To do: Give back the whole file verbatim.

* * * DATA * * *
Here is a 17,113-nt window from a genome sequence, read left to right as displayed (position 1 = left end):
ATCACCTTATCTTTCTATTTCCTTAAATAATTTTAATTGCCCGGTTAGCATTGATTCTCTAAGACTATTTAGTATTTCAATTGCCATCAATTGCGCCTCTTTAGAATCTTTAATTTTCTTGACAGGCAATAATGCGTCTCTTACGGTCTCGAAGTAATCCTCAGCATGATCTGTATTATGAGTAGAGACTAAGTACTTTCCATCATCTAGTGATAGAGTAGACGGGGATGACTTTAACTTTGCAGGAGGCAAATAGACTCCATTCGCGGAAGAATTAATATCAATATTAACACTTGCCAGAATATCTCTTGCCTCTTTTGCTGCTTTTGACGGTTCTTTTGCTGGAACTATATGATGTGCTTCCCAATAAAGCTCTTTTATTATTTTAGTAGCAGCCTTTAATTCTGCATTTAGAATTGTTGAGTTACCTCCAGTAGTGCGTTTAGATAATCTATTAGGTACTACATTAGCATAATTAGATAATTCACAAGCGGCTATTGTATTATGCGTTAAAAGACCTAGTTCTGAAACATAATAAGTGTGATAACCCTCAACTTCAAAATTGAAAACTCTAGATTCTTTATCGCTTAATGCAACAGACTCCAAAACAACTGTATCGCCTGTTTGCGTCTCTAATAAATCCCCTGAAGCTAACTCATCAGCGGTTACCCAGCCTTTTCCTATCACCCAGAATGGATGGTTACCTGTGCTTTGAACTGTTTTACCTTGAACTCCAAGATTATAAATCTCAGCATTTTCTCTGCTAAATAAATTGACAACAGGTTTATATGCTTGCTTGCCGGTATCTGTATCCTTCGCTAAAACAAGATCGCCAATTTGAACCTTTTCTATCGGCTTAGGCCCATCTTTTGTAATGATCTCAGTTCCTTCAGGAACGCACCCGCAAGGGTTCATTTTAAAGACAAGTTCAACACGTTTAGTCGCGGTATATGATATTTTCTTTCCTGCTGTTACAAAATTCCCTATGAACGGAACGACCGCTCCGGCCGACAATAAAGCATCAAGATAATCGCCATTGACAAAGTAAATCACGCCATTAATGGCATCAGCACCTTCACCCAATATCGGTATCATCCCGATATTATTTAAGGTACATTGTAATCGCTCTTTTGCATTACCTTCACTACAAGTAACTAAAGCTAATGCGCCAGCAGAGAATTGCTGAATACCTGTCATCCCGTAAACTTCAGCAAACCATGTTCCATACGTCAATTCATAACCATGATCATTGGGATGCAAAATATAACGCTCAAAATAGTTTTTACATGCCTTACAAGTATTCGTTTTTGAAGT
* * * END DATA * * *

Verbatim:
Here is a 17,113-nt window from a genome sequence, read left to right as displayed (position 1 = left end):
ATCACCTTATCTTTCTATTTCCTTAAATAATTTTAATTGCCCGGTTAGCATTGATTCTCTAAGACTATTTAGTATTTCAATTGCCATCAATTGCGCCTCTTTAGAATCTTTAATTTTCTTGACAGGCAATAATGCGTCTCTTACGGTCTCGAAGTAATCCTCAGCATGATCTGTATTATGAGTAGAGACTAAGTACTTTCCATCATCTAGTGATAGAGTAGACGGGGATGACTTTAACTTTGCAGGAGGCAAATAGACTCCATTCGCGGAAGAATTAATATCAATATTAACACTTGCCAGAATATCTCTTGCCTCTTTTGCTGCTTTTGACGGTTCTTTTGCTGGAACTATATGATGTGCTTCCCAATAAAGCTCTTTTATTATTTTAGTAGCAGCCTTTAATTCTGCATTTAGAATTGTTGAGTTACCTCCAGTAGTGCGTTTAGATAATCTATTAGGTACTACATTAGCATAATTAGATAATTCACAAGCGGCTATTGTATTATGCGTTAAAAGACCTAGTTCTGAAACATAATAAGTGTGATAACCCTCAACTTCAAAATTGAAAACTCTAGATTCTTTATCGCTTAATGCAACAGACTCCAAAACAACTGTATCGCCTGTTTGCGTCTCTAATAAATCCCCTGAAGCTAACTCATCAGCGGTTACCCAGCCTTTTCCTATCACCCAGAATGGATGGTTACCTGTGCTTTGAACTGTTTTACCTTGAACTCCAAGATTATAAATCTCAGCATTTTCTCTGCTAAATAAATTGACAACAGGTTTATATGCTTGCTTGCCGGTATCTGTATCCTTCGCTAAAACAAGATCGCCAATTTGAACCTTTTCTATCGGCTTAGGCCCATCTTTTGTAATGATCTCAGTTCCTTCAGGAACGCACCCGCAAGGGTTCATTTTAAAGACAAGTTCAACACGTTTAGTCGCGGTATATGATATTTTCTTTCCTGCTGTTACAAAATTCCCTATGAACGGAACGACCGCTCCGGCCGACAATAAAGCATCAAGATAATCGCCATTGACAAAGTAAATCACGCCATTAATGGCATCAGCACCTTCACCCAATATCGGTATCATCCCGATATTATTTAAGGTACATTGTAATCGCTCTTTTGCATTACCTTCACTACAAGTAACTAAAGCTAATGCGCCAGCAGAGAATTGCTGAATACCTGTCATCCCGTAAACTTCAGCAAACCATGTTCCATACGTCAATTCATAACCATGATCATTGGGATGCAAAATATAACGCTCAAAATAGTTTTTACATGCCTTACAAGTATTCGTTTTTGAAGT